Hi Everybody! After VR died on my 55-200VR, Iâ€™d been thinking on what to do next, I finally decided for convenience and comfort and went for the new 18-200VRII.
Now a lot has been said about the previous version of this lens and, certainly, Nikon hasnâ€™t reinvented the concept with the release of this â€œmark IIâ€ edition. Some interesting tweaks have been made however, based on feedback from the legions of users of the previous version.
On the outside, both versions are virtually identical, you can tell one from the other because the new version has the VR engraving a bit smaller and with gold characters instead of red, and also â€“and this is the first interesting tweak- because the new version has a lock button to fix the zoom at the 18mm to avoid creeping while transporting it. Now you can walk around with this lens without worrying about the barrel extending by itself!
So this leads to one the first question you guys may be asking yourselves: Is this â€œlittleâ€ one still a creeper? Short answer: Yes, Iâ€™m afraid so. Long answer: Yes it is, but I donâ€™t think itâ€™s a problem unless you really need to be taking photos positioning your camera completely vertical, either facing up or down all the time -I must say though, if you do, then you definitively better look elsewhere-. My lens is brand new so I donâ€™t know how this is going to evolve in time but, at present, creeping happens only when I place the lens in vertical position between 24 and 135mm, from 18 to 24 and from 135 to 200 creeping is kept at bay. Also, between 24 and 135mm creeping stays at bay up to angles shy of 80Âº, so itâ€™s only a problem when you really need to place the lens almost entirely vertical. To be frank, I wasnâ€™t expecting miracles here, this lens has a lot of rather heavy glass inside.
Now lets go for some sample photos. Supposedly, the other tweaks on this new edition include better sharpness and improved coatings. Again, I have no way of comparing to the older version of this lens, but judge by yourselves. All shots were taken at A mode with cameraâ€™s default settings (D40) using the central focusing point, what you see are converted RAWs with no PP whatsoever. All indoor and outdoor shots were taken a few moments from each other using a tripod (VR off).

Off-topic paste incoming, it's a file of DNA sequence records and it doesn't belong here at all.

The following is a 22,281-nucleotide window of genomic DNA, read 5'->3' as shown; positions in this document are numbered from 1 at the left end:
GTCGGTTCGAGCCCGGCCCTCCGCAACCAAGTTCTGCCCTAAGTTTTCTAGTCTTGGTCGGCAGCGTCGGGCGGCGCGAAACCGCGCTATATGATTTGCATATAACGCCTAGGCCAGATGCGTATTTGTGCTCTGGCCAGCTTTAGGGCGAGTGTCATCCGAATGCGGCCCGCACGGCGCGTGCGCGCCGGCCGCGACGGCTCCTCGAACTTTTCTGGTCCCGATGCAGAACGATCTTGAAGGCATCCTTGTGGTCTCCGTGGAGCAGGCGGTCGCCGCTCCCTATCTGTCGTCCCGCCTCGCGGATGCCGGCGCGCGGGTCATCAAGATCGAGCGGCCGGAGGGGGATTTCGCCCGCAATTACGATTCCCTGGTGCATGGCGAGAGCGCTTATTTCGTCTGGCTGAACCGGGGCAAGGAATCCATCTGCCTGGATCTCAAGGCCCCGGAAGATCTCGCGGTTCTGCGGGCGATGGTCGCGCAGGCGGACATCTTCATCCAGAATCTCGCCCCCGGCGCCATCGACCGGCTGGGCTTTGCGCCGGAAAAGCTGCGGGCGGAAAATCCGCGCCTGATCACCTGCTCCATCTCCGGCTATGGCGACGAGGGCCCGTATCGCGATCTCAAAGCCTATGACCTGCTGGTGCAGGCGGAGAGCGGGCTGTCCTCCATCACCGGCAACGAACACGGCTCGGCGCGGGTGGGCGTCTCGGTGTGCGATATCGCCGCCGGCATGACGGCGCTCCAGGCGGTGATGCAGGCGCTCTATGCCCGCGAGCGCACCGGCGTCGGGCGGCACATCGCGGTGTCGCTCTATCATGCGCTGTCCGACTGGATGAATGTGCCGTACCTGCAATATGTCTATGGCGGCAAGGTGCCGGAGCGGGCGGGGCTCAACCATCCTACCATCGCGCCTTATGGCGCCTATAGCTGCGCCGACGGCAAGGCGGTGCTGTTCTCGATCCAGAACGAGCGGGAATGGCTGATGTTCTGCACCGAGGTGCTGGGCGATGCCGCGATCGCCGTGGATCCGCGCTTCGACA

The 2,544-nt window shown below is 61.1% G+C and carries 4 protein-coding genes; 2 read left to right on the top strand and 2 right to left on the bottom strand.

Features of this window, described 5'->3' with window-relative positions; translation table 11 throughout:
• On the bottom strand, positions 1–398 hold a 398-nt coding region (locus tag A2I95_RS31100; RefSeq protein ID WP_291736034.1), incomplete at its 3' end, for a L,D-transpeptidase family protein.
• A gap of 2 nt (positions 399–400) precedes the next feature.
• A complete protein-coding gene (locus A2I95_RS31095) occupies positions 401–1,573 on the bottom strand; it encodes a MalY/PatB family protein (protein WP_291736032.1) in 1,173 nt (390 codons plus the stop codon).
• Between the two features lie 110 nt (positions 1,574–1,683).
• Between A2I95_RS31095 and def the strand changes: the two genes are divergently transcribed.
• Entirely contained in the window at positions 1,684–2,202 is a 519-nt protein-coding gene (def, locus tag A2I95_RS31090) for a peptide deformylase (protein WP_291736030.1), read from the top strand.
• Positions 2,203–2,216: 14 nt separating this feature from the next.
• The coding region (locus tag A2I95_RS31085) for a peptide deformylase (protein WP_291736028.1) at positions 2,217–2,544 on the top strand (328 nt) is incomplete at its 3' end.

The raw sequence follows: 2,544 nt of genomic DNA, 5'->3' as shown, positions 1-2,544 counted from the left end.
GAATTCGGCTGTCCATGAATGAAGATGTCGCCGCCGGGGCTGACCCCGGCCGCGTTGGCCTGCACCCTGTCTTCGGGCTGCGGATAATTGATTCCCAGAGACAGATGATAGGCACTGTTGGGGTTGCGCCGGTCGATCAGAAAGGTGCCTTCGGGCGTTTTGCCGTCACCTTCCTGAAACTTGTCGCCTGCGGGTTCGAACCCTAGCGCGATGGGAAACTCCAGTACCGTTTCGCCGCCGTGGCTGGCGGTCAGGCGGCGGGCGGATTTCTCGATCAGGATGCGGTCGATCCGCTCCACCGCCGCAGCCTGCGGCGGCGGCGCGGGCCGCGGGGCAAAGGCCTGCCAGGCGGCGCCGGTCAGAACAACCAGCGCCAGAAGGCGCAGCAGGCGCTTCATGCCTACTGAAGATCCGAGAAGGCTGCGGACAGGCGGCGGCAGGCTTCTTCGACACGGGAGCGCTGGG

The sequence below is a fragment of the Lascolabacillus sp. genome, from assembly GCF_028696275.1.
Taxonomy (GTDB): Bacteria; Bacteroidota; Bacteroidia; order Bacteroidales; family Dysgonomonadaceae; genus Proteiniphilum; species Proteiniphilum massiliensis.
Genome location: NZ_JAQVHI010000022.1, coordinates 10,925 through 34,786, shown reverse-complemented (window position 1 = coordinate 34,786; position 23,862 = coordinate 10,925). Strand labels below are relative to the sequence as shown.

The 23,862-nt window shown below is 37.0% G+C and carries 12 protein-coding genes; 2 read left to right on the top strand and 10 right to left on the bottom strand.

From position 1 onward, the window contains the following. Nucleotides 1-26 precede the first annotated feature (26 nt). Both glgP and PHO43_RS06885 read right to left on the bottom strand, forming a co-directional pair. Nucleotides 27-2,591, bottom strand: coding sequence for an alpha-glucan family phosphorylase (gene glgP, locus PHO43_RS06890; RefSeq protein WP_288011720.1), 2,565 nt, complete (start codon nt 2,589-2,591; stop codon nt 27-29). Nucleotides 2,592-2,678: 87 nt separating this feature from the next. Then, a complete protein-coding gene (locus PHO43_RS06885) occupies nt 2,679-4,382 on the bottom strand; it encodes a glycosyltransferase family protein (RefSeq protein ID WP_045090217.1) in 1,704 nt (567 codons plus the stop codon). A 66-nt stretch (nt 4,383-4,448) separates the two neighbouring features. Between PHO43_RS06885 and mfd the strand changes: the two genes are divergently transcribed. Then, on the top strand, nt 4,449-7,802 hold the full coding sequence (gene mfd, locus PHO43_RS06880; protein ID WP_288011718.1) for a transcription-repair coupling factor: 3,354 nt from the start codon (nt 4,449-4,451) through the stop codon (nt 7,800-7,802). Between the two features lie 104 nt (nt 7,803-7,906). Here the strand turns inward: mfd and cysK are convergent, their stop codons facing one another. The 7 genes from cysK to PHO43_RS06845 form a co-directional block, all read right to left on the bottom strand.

Letâ€™s start with the greatest feature of this lens, which is, of course, its amazing zoom range that allows you to go, with a simple 100 degree turn of the zoom ring, from here (18mm F3.5):
To here! (200mm F5.6):
Even as Gordon has commented on his reviews, this is all many people will need to know, simply amazing! The best part though, is that in spite of the obvious compromises of having such range, this lens seems to be a very decent performer. But just how good is it? Letâ€™s see.
Worst results came at 18mm F3.5, and, as you can see, itâ€™s certainly noticeable but not so bad. Besides, itâ€™s easy enough to correct in PP if needed. It improves greatly from 24mm onwards and becomes all but unnoticeable the moment you stop down a little bit.
Sharpness and distortion (Wide angle: 18 & 24mm)
Very good results in sharpness at both focal length here, with great center sharpness and only marginally worse on the corners.
Distortion is another matter, barrel distortion is pretty evident at 18mm, indeed, it gets to be quite pronounced as you get away from the center of the frame (Yes, that wooden beam on the top is supposed to be straight!
). In many situations distortions will be all but unnoticeable, but caution is advised when shooting at 18mm with this lens. To be fair though, many other zoom lenses, including premium ones or with quite shorter zoom ranges, behave only marginally better at this department. At 24mm things improve greatly and distortion is no longer an issue unless in extreme cases.